Will We Get To Know Ryan Barthelemy?

If you look toward Clearwater, you might see a player truly coming into his own. Clearwater is home to Ryan Barthelemy, a guy who came to the Phillies out of Florida State University with a big bat and big reputation. In his first two minor league seasons, the bat and reputation have been small. Now, as he approaches his 24th birthday, Barthelemy may have put it all together.

With the Phillies minor league system lacking in power potential, they were scouring the names for some offensive help that they could draft in the 2002 Draft. What they found was a big hitting first baseman out of Florida State University. Ryan Barthelemy also had the added attraction of being a left-handed hitter. In three seasons at FSU, Barthelemy hit .345 with 45 homeruns and 237 RBI. The Phillies grabbed Barthelemy in the tenth round of the 2002 Draft even though just the year before they had selected another powerful left-handed hitting first baseman in the fifth round when they found Ryan Howard.

If Barthelemy and Howard were set to present a log jam at first base, the following winter would throw a huge pile of logs right on top of the situation. Jim Thome selected Philadelphia as his new home and suddenly there didn't appear to be any need for a left-handed hitting first baseman to develop in the organization. Now, Howard appears to be destined for trade bait status, but Barthelemy hadn't developed enough to make him much of anything other than a first baseman coming through the system.

Fast forward to the spring of 2004. Ryan Barthelemy came to camp looking to produce. With Howard destined for AA Reading, Barthelemy was hoping for a promotion to High A Clearwater. If he was going to get the promotion, his minor league reputation wasn't going to get him there. In two seasons – one at Batavia and another at Lakewood – Barthelemy had hit just .238 with 3 homeruns and 58 RBI. His season at Lakewood had produced just one homerun and a .221 average. Instead, Barthelemy set out to show first hand that he didn't want a return ticket to Lakewood.

Before long, the Phillies announced that Barthelemy would in fact start the season at Clearwater. Now, there was the test of hitting at a higher level staring Barthelemy in the face. Certainly, youth wasn't really on Barthelemy's side since he will turn 24 in May. Second, there would be the added pressure and scrutiny of playing for Mike Schmidt, the most prolific homerun hitter in Phillies history.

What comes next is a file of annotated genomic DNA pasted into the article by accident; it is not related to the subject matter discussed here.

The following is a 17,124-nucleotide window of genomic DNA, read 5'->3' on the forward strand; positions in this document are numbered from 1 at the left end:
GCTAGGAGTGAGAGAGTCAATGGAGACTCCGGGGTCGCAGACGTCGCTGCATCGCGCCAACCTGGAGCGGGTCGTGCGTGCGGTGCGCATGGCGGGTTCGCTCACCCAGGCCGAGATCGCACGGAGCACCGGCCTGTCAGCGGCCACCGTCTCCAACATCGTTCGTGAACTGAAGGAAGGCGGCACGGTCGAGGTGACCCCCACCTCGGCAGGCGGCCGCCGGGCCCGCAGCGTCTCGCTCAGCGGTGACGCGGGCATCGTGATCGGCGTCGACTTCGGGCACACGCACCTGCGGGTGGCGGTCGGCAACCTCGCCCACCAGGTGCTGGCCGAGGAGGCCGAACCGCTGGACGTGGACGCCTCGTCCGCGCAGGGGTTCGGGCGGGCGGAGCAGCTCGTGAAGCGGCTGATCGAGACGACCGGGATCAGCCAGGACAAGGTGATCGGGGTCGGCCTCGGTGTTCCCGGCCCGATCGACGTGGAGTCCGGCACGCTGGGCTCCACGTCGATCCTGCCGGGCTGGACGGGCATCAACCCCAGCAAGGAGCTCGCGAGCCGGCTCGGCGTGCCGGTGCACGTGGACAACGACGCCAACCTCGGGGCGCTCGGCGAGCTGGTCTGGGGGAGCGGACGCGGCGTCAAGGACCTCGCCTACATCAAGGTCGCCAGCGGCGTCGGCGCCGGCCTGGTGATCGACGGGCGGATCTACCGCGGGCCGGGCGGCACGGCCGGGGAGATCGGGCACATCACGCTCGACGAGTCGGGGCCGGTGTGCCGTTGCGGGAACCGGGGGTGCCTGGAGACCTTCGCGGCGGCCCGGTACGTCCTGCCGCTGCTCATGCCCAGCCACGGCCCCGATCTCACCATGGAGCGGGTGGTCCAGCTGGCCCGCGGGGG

If hitting is contagious, the Clearwater Threshers are infected. Barthelemy started strong and after a full week of play, is looking almost better every day. Through April 14, Barthelemy is hitting .444 (12-27) and is tied for the team lead in RBI with 7. The power isn't exactly oozing, but Barthelemy recently hit his first homerun of the season. Suddenly, things are brighter for Ryan Barthelemy, except for that log jam.

As things stand now, obviously, Barthelemy has a long way to go to reestablish himself as a prospect. Thome and Howard still stand ahead of him. Thome is going nowhere and will likely spend the rest of his career in Philadelphia. Howard's name has continually come up in trade talks with other teams who could use a power hitting first baseman. While the Phillies aren't in a hurry to deal Howard and believe that his stock will climb throughout the season, odds are that Howard's major league future won't have a Phillies uniform in the picture. That leaves Barthelemy.

With Thome signed through 2008 with a team option for 2009, if Barthelemy is to wait his turn, he would be 28 when Thome's contract expires - 29 if the Phillies pick up his option. Depending on how Barthelemy develops, he could become a left-handed pinch-hitter or could possibly move to the outfield if the Phillies really wanted to make room for him. Of course, a year from now, Howard might have been traded and Barthelemy will be the next bait on the Phillies trade hook.

For now, it all depends on how Barthelemy continues to develop. If he continues to produce at anywhere near the level that he has early in the season, the future changes dramatically. If by the end of the season, Barthelemy's numbers are back to the levels that they fell to earlier in his minor league career, then his future may not include a Phillies uniform or an opportunity to be traded to a team with more room for a power hitting first baseman.

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